Parental Supports for the Development of Preschoolers' Skills through Play

Open Access
Borriello, Giulia Alexandra
Area of Honors:
Bachelor of Arts
Document Type:
Thesis Supervisors:
  • Lynn Susan Liben, Thesis Supervisor
  • David A. Rosenbaum, Honors Advisor
  • Spatial Skills; Mother-Child Interactions; Play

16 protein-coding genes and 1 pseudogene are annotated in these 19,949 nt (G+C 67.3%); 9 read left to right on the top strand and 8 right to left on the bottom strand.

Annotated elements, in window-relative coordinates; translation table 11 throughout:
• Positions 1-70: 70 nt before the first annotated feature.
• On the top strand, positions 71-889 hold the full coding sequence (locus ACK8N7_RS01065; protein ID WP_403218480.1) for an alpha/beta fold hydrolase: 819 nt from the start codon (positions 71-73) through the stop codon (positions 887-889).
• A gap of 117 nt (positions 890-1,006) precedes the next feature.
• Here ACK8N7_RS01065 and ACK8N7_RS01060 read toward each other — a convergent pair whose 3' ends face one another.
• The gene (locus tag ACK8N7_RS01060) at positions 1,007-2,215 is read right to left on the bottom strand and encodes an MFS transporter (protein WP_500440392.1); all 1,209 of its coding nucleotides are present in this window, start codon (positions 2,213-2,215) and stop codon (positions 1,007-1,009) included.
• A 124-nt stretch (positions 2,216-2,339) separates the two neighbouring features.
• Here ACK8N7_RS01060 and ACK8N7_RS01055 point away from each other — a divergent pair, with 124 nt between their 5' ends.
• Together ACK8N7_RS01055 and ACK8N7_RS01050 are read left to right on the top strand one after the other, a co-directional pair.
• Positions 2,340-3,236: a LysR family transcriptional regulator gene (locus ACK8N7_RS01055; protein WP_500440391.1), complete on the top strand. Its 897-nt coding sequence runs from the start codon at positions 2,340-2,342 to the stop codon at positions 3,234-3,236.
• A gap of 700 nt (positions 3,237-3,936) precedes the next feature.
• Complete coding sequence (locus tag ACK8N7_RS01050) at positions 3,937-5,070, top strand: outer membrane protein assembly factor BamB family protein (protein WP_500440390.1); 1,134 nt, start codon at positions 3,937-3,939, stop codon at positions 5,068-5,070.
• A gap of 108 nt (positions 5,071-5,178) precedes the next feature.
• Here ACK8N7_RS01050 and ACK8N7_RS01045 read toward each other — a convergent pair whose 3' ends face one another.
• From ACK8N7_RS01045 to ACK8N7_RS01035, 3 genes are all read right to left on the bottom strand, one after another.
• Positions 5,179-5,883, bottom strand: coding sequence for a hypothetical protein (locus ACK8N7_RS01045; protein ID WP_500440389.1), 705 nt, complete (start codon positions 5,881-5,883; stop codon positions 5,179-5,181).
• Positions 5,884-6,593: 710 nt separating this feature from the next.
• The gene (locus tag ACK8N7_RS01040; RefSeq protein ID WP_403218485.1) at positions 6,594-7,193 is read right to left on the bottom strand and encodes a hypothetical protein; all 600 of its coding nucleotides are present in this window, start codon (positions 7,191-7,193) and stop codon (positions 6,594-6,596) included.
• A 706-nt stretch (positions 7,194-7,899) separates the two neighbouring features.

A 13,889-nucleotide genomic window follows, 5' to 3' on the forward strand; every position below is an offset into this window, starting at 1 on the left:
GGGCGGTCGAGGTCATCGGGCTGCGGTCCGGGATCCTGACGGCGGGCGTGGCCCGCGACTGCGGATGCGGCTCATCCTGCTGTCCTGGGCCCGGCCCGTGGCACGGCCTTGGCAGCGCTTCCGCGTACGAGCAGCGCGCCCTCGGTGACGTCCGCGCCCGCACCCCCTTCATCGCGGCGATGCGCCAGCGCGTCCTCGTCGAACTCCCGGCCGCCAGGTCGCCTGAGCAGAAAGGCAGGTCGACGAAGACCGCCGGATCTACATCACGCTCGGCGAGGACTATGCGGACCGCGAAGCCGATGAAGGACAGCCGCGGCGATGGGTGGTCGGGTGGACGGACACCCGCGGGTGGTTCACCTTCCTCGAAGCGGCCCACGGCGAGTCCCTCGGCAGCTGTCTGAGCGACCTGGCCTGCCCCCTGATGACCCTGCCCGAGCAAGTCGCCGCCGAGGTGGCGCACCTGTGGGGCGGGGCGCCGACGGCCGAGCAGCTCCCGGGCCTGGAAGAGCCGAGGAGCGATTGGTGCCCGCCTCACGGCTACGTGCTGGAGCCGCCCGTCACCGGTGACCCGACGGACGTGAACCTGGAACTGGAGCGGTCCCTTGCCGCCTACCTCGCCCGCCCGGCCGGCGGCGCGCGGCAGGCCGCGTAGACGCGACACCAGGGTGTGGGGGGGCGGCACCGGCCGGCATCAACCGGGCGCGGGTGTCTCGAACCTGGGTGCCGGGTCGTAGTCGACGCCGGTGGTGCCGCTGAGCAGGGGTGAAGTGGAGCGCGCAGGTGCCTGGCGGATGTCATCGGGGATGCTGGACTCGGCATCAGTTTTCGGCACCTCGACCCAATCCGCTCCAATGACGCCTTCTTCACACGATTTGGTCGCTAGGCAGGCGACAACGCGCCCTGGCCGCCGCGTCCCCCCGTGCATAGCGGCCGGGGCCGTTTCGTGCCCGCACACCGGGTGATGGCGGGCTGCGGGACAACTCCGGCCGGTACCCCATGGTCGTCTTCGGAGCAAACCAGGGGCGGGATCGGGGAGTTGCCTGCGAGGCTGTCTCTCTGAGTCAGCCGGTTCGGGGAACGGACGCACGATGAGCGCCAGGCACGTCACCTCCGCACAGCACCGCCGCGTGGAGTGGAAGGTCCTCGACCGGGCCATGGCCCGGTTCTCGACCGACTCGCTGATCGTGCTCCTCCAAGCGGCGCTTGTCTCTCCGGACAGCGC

This study sought to determine whether parental spatial language use could be enhanced in a play context. The project involved an experimental test of whether giving parents different contexts for play led parents to engage in different kinds of play with their preschoolers. First, spatial skills of both parents and children were tested individually in a pre-test using various spatial tasks. In the experimental trial, parent-child dyads (N= 20) played collaboratively with various toys: a set of jigsaw puzzles, building blocks, LEGO blocks with a booklet of buildings and a Tangrams, each for a given period of time. This play situation fostered an informal learning environment that potentially promotes spatial thinking. Dyads assigned to conditions in which they were given instructions varying with respect to whether spatial thinking was emphasized (“spatial-play" or experimental vs. "free-play” or control conditions). The experimenter measured whether the quality of parent-child play differs in the two groups, regarding the amount of spatial language exhibited by the mother. The researcher found that mothers in the “spatial-play” condition produced higher proportion of spatial language than did mothers in the “free-play” condition, suggesting that children’s spatial thinking can be promoted during play if parents are aware of the importance of developing spatial skills and how to guide children’s spatial thinking. Such findings will have implications for how parents may be able to enhance children’s spatial understanding.